Wichita Estate Planning Attorney Offers 7 Tips for Avoiding Estate Planning Errors [part I]
July 6, 2015
Effective estate planning involves careful financial planning, artful crafting of legal documents, and skillful implementation of legacy succession strategies. Many attempts to mitigate the depletion of financial legacies have less than desirable results because people fail to seek legal advice from an experienced Kansas Estate Planning Lawyer. When individuals attempt to construct an estate plan, they can benefit from an experienced professional who will consider the full spectrum of potential issues, including but are not limited to the following:
Minimizing tax liability
Carrying out legacy succession intentions
Reducing estate administration costs
Preserving financial resources for beneficiaries with issues related to youth, irresponsibility, and/or liability issues
Providing health care advance directives
Nominating guardians for minor children
Discouraging costly challenges to trusts and wills
These are merely a handful of important considerations that must be taken into account when developing an estate plan. Given the many factors and issues involved in the estate planning process, there are certain types of mistakes that often undermine an estate plan. In this two-installment blog post, Wichita Estate Planning Lawyer J. Joseph Weber has provides an overview of frequent estate planning missteps.
Error #1 Failure to Provide Sufficient Liquidity
When people use online websites, computer software, DIY guides, so-called paralegals, or typing services, the focus tends to be solely on document drafting without consideration of implementation issues. Miscalculations regarding the broad range of expenses associated with the administration of an estate plan can interfere with the process and create challenges for beneficiaries and heirs. Many people without legal representation also are caught off-guard by how quickly these expenses must be handled after an individual passes away.
When proper arrangements are not made regarding liquidity of assets, the person handling the affairs of the estate and/or individuals inheriting under the estate plan might be compelled to sell assets at a substantial loss. Assets that might need to be terminated include high income generating real property, the most valuable assets, and/or controlling interest in a family business. Potential costs that should be considered when determining liquidity needs include:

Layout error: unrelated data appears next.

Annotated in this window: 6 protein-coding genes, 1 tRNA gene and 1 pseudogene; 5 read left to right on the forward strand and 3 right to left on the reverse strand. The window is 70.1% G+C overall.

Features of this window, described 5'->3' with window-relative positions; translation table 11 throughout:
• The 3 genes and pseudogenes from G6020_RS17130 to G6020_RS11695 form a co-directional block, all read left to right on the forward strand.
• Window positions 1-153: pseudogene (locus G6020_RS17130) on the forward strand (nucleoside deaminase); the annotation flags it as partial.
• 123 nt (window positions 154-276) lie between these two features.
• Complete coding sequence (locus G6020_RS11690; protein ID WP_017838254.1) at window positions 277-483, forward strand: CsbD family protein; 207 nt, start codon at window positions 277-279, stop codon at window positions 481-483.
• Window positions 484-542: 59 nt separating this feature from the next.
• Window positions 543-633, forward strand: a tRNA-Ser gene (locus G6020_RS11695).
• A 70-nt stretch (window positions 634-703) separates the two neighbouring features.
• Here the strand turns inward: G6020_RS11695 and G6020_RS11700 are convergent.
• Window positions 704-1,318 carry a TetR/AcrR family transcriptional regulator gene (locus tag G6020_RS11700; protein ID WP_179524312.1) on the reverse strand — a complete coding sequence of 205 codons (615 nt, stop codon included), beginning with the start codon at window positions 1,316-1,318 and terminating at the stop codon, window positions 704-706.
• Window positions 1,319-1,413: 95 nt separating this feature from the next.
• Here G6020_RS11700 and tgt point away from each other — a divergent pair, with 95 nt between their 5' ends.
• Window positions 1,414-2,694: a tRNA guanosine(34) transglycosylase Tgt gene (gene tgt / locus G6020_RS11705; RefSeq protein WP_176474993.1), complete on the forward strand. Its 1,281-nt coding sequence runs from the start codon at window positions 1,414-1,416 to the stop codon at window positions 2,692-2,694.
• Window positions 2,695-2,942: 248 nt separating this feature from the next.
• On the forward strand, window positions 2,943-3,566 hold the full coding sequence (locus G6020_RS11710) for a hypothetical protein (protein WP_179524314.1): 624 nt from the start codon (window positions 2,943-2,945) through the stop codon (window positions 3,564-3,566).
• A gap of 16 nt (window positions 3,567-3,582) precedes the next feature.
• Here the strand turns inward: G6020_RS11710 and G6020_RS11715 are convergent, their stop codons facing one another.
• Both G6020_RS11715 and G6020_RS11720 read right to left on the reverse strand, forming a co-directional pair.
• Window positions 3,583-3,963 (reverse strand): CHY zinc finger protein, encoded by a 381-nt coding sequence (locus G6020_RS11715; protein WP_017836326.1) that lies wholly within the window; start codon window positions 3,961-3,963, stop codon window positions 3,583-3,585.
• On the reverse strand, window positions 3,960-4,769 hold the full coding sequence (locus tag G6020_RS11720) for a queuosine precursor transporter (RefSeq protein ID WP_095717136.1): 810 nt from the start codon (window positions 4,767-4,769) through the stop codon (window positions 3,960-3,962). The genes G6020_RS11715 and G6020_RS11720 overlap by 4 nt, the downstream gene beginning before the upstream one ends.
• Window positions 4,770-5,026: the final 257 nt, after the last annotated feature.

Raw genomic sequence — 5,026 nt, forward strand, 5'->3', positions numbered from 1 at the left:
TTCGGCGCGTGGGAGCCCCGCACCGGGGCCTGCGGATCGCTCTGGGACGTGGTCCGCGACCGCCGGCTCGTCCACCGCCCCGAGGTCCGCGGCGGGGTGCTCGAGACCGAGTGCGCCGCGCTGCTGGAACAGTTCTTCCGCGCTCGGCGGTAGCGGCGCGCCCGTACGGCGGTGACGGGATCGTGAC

Federal income tax (including IRS liability for pension distributions)
State include tax (including tax obligations related to pension distributions)
Capital to permit continued operation of an ongoing business
Living expenses and funds to promote the welfare of surviving family members
Expenses associated with administration of an estate and/or probate costs
State death tax
Generation-skipping transfer tax
Satisfaction of debts of the estate
Federal estate taxes
Distribution of distinct cash bequests
Since no two estates or sets of family circumstances are identical, there is no guarantee that an individual will incur all of the expenses above. However, the lion-share of large estates will incur most if not all of these expenses.
Readers who want to avoid estate planning mistakes are invited to read Part II and Part III if this blog series. If you have questions about estate planning, estate administration, or the probate process, we welcome the opportunity to talk to you and answer your questions. We invite you to call the Kansas Estate Planning Lawyer at the Weber Law Office or to submit an inquiry form through this website to schedule your initial consultation.